I don’t read Shakespare on my knees. I read it with my voice and with my ears, as I hear son, daughter, and bride each play a part. Weeks of family read-alouds have turned into months which have turned into years. And from time to time, as with the poet’s eye, our eyes left the earth and glanced at heaven too.


January 27, 2023

I don’t know why, after having lived a whole life in very wintery winters, we have never thought of riding a bike in the snow!

Serafina was looking for something different to do and she thought “why not”?

They do make special “fat tires” for biking on snow. But she did it with her regular tires. Granted, there wasn’t any freshly fallen snow, so the roads here on campus had snow that was really packed down.

She had no trouble at all. And she quite enjoyed herself!

Our recommendation is to try it out on a not-windy day. 😀

Does your family do snowy bike rides?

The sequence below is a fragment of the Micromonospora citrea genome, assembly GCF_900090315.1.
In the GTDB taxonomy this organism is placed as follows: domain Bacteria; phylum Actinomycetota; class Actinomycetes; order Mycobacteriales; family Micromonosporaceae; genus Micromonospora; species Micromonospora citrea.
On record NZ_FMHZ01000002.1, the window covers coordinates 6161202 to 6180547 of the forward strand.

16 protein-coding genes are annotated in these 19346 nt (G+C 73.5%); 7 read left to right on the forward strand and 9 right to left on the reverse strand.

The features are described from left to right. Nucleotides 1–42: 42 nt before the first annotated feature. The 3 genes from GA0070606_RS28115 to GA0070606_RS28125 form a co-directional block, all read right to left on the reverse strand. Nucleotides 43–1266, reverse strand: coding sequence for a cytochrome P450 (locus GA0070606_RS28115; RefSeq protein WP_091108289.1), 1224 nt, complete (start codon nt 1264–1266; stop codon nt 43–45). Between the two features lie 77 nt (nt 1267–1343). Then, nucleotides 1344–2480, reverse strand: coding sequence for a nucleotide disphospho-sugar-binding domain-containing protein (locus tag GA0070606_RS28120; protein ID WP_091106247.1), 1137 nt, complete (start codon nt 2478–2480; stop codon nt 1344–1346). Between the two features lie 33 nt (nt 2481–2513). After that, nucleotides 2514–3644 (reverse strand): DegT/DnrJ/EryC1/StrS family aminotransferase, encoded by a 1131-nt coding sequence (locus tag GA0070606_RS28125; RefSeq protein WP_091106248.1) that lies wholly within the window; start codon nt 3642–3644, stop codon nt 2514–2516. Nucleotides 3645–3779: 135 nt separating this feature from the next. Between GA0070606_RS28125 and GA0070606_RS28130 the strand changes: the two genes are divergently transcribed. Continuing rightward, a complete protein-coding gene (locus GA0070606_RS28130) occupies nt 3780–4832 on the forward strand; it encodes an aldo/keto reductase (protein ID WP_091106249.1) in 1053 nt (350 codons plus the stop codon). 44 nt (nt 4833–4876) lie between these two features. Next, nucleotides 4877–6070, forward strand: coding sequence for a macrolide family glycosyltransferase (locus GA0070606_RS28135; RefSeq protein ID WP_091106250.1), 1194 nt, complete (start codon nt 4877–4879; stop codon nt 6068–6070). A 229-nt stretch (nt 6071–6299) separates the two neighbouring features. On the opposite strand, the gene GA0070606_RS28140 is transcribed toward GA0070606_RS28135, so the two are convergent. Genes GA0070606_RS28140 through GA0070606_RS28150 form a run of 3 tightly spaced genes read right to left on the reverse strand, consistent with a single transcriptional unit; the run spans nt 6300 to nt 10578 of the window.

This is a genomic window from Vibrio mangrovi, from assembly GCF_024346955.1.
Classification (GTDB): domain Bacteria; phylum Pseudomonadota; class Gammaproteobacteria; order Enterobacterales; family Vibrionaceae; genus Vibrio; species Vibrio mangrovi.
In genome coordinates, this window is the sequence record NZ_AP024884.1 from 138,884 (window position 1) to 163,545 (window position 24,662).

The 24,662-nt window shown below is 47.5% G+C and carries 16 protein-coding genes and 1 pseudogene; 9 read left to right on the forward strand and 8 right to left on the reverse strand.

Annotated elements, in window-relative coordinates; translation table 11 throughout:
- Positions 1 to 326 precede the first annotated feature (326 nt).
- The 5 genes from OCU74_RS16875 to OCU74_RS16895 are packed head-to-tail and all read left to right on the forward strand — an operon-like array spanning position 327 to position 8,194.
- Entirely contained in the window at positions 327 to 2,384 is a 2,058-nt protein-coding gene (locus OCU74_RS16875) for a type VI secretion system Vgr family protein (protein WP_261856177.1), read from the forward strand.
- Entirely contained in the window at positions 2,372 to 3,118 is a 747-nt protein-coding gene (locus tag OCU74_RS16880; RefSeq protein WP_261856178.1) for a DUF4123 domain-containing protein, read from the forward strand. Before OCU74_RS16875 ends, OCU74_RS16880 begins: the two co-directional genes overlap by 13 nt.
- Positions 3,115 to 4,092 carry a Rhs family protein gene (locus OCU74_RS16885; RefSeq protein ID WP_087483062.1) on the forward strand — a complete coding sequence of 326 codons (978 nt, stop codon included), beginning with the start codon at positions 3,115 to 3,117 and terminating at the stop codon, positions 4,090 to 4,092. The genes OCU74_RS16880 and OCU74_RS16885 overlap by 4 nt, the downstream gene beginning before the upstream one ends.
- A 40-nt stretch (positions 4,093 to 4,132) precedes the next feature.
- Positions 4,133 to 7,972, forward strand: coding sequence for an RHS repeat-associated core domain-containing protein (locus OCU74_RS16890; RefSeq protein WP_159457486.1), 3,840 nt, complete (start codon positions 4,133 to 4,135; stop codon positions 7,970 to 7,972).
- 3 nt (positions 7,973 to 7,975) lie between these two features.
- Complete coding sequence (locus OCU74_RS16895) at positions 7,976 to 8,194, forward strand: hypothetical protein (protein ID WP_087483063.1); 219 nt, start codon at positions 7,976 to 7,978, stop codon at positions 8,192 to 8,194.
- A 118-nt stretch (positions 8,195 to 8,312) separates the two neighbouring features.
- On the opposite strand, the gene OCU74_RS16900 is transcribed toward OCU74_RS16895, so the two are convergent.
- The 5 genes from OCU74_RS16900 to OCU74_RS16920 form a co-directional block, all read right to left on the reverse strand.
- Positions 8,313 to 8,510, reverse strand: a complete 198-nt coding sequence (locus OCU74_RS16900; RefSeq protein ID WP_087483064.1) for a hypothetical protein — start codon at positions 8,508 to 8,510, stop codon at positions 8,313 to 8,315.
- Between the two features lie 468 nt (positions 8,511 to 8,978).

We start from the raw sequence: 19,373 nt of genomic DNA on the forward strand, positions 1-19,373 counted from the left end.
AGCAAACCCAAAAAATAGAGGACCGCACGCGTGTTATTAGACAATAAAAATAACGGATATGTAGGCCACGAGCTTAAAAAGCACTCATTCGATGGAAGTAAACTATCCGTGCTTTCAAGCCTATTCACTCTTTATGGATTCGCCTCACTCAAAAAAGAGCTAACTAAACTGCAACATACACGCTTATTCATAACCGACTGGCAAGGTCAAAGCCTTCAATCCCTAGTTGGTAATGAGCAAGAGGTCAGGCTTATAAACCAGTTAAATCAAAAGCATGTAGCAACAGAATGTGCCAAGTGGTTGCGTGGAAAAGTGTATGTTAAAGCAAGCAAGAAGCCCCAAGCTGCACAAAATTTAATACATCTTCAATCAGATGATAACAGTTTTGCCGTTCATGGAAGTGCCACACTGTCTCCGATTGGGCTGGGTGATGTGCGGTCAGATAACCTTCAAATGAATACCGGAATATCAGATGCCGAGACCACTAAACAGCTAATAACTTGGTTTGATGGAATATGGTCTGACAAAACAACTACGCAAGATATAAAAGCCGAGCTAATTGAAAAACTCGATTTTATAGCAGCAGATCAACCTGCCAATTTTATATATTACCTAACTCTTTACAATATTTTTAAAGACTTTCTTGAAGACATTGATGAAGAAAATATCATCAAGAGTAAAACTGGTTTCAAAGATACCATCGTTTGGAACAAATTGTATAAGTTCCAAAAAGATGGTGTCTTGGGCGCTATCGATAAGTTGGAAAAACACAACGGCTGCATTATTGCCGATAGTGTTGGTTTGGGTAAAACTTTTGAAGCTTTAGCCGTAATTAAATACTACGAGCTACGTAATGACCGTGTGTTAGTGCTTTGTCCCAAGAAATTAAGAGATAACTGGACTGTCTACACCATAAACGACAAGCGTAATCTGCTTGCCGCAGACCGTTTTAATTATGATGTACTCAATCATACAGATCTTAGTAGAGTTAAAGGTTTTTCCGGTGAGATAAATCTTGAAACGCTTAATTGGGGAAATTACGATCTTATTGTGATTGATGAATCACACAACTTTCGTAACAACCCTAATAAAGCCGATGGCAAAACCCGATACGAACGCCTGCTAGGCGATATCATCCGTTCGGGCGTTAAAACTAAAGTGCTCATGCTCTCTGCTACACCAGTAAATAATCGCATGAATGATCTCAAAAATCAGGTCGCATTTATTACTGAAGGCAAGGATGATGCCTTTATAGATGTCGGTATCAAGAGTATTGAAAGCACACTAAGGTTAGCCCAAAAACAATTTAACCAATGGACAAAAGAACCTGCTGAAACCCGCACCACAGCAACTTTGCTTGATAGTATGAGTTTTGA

January 28, 2023

“Needs of body, needs of mind, e.g., food, warmth, healing – love, justice, hope, companionship, security, etc., etc. A long list –do you notice that in a really happy home they all get attention? Not all at once, all the time, but each need gets answered, some time, in some way. We are in need and we feel a desire, we want something deeply, passionately – affection, notice, a friend, quiet, whatever it may be. Our needs are the ground of our human nature from which our thoughts, hopes, fears and joys grow up. Children are especially needy people. That is why Fathers and Mothers must be peacemakers, must give loving thought and care in order that the children may have their four great needs supplied – Leadership, Healing, Feeding, and Teaching.” (Essex Cholmondeley, Parents Are Peacemakers)